Phoenix rising

Toronto Sun

NEW YORK -- Joaquin Phoenix is jiggling his leg and furiously chomping on a wad of gum.

"Oh, Christ ... oh, boy!" the young actor rolls his eyes in a room full of reporters, "to be asked all these questions is really very, very strange."

He's come to talk about his latest film, Inventing The Abbotts (opening Friday), in which he plays the younger brother in a tangled web of sibling rivalry and clashing classes.

But the oddly named 22-year-old (pronounced "Wa-Keen") knows what we're trying to do: swerve the conversation to his own brother, River (Stand By Me, Running On Empty), who died a tabloidesque drug death in '92.

This makes him nervous.

Upping his anxiety is co-star Liv Tyler, who, in the hallway moments before, briefed Phoenix on the evils of The Press. "I've been warned!" he smiles.

Co-starring Tyler, Billy Crudup and Jennifer Connelly, Abbotts has the pretty look of the pretty, shiny '50s, in which the film is set. Scratching that surface, it reveals the same desperate, sometimes immoral, struggles shared by every generation.

"Behavior back then seemed more proper," says Irish director Pat O'Connor (Circle Of Friends), "but it was no more innocent than any other time. We just hid things differently."

Attempting propriety, we start Phoenix off with a nice, easy question.

Asked what historical research he did for the film -- which opens with his character drawing Elvis sideburns on his face -- the actor takes a deep breath.

"Uh, oh. Here we go!" he moans. "Look, I failed history -- miserably," he explains. "I don't even know who the hell the president was back then! Let's just go on," he pleads, charmingly.

He started out as a kid actor named 'Leaf' in comedies like Spacecamp (1986) and Russkies (1987), making a memorable mark as a troubled son in 1989's Parenthood.

"(Acting) wasn't a conscious decision," he says. "I just sort of fell into it. It was instinctual."

He fell out of it, too, from age 14 to 19, "to just be a teenager," he says, and escape that awkward child-adult transition. "You look at kids who grow up on sitcoms, and it looks really weird."

Returning in '95 as Nicole Kidman's stoned, teen lover in To Die For, he took critics by surprise, then took another two years off. "I was waiting for something I was moved by."

In Abbotts, a film "with heart," he's the sensitive misfit to Crudup's suave, ladies' man.

Like his character, Phoenix spent his teens being the good boy except for "brief periods where I went to the pool hall," he admits, "but it didn't last long."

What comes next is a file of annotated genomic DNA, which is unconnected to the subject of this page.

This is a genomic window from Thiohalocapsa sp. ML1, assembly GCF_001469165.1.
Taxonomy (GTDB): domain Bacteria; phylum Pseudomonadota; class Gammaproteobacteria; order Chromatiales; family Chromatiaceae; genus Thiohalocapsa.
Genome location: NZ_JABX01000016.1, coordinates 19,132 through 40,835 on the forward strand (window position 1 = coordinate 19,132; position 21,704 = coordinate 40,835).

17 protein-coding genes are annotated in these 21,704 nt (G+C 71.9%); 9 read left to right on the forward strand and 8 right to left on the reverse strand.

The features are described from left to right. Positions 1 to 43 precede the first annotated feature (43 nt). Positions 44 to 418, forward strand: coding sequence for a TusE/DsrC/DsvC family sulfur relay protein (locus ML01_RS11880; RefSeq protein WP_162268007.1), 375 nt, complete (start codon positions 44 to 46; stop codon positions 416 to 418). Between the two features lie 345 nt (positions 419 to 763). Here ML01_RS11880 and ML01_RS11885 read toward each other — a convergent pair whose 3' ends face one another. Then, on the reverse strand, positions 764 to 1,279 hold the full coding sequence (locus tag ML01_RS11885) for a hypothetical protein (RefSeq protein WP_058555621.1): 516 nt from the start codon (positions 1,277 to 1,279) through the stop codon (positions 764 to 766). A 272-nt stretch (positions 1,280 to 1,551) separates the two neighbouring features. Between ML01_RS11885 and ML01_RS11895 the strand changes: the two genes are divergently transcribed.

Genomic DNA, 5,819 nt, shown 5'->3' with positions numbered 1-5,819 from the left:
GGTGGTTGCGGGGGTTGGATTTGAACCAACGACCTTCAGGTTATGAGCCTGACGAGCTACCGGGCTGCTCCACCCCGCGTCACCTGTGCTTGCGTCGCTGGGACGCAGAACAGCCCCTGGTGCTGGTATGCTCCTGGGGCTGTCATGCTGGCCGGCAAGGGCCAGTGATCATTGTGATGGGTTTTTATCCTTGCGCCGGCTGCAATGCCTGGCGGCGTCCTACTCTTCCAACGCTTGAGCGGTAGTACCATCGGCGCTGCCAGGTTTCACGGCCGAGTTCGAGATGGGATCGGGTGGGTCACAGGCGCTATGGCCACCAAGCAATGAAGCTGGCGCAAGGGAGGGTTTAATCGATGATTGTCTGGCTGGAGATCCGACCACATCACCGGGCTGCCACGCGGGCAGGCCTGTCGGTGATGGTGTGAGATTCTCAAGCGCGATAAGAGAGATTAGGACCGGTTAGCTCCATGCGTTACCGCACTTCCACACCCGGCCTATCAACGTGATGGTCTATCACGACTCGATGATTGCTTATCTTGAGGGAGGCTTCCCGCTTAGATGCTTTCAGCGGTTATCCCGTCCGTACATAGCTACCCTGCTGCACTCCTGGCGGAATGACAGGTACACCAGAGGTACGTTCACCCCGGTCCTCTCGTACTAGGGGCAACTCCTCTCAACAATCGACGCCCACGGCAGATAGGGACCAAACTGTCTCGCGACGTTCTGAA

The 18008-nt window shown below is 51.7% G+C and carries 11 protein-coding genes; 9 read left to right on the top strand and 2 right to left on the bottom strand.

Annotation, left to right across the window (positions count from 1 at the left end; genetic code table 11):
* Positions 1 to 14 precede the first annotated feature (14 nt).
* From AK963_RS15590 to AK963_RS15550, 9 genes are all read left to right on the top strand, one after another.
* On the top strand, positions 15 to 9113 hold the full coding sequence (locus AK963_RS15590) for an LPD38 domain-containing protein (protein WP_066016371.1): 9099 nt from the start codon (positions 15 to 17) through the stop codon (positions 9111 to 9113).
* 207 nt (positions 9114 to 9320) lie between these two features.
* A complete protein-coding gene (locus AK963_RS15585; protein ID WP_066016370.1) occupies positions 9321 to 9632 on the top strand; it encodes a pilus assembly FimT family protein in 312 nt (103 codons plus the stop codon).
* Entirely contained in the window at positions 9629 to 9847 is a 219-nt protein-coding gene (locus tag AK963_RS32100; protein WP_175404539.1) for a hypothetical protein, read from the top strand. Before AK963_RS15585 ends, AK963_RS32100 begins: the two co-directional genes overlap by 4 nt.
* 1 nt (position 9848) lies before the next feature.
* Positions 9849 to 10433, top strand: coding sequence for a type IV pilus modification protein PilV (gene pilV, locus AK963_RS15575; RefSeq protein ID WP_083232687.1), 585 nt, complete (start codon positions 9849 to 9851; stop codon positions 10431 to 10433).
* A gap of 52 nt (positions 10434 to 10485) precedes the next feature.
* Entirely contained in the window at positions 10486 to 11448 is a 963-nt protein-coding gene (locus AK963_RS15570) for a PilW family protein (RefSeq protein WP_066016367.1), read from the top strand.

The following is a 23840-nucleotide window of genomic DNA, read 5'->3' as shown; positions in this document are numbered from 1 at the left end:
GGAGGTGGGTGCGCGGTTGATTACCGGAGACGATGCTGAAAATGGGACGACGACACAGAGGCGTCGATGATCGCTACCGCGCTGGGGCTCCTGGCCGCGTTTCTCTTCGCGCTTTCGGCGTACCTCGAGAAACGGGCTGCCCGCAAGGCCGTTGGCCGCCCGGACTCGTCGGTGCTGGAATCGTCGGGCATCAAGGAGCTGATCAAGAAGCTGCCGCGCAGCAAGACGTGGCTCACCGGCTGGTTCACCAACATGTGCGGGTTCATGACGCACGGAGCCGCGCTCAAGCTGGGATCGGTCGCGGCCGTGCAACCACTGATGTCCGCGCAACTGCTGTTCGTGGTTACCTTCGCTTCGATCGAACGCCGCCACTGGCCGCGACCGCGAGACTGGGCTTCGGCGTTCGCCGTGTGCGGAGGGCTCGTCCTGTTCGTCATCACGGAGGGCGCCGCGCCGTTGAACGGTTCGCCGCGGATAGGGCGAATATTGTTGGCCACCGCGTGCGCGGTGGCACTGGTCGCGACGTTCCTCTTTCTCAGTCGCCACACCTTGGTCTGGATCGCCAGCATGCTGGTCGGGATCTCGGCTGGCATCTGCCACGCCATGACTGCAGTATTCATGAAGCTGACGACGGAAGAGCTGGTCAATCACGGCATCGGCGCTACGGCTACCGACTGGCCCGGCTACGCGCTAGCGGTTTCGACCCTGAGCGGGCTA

Gosh, we wonder. Did he himself have any sibling rivalry with any older, wilder brother?

He takes one of those breaths. (Here we go!)

"I don't want to make any comparisons with my own life," he says, carefully. "I'm never interested how similar or dissimilar it is."

But the actor's dissimilarity to his brother is apparent.

First, "We don't even look alike," says the darker, more angular of the two, relaxing into the conversation now. And describing himself as a non-drinker and non-club goer, Joaquin is indeed the 'squarer' brother.

"I feel like a kid when I go with my friends to a bar," he laughs. "They say: 'Would you like a coke?'" he imitates, paternal and patronizing.

But his real-life transition to adulthood was influenced, symbolically at least, by River, a year before the actor died.

At 16, Joaquin changed his name from 'Leaf,' which he was dubbed as a tot, back to his birthname. "It was River who urged me to change it," he explains. "He always thought it was such a great name."

Both inspired monikers were spawned from a hippie-helmed household (two sisters are named 'Summer' and 'Rain') that also encouraged a vagabond, easy-going existence. As a result, "I live all over the place," he says. "I don't really have a home. I move all around."

Lately, he follows the moves of girlfriend/co-star Liv Tyler. The two fell head over heels at their Abbotts screentest (Tyler plays his romantic interest), and hid their budding romance during last year's shoot.

"I fell in love with Joaquin the second I saw him," confesses 19-year-old Tyler, daughter of Aerosmith's Steve Tyler. Phoenix concurs: "I was immediately moved by her honesty."

Connection with actor Crudup (Sleepers) was more of a brotherly kind. "The day we met, he came down and started beating me up," laughs Phoenix.

The film's conclusion, in which the brothers sort out their relationship, is just as realistic.

"They don't exactly walk into the sunset holding hands," says the actor, "but they accept each other and understand they are different."

As he is from his Oscar-nominated brother, whose shadow he may ever be dodging.

"If someone wants to compare me or have expectations, that's fine," says the actor, whose next film is Oliver Stone's U-Turn with Sean Penn.

"But I don't. I love what I'm doing and I don't feel any pressure to live up to anything."

HOW HE GOT THAT ELVIS LOOK IN INVENTING THE ABBOTTS: "We got that Brylcream thing happening."


WHY YOU SHOULD SEE THIS FILM: "It's a simple, beautiful, touching story," says Phoenix, who's gaga in love right now.

FOR US CYNICS, ANOTHER REASON: "You get to see Billy's ass!" he smirks.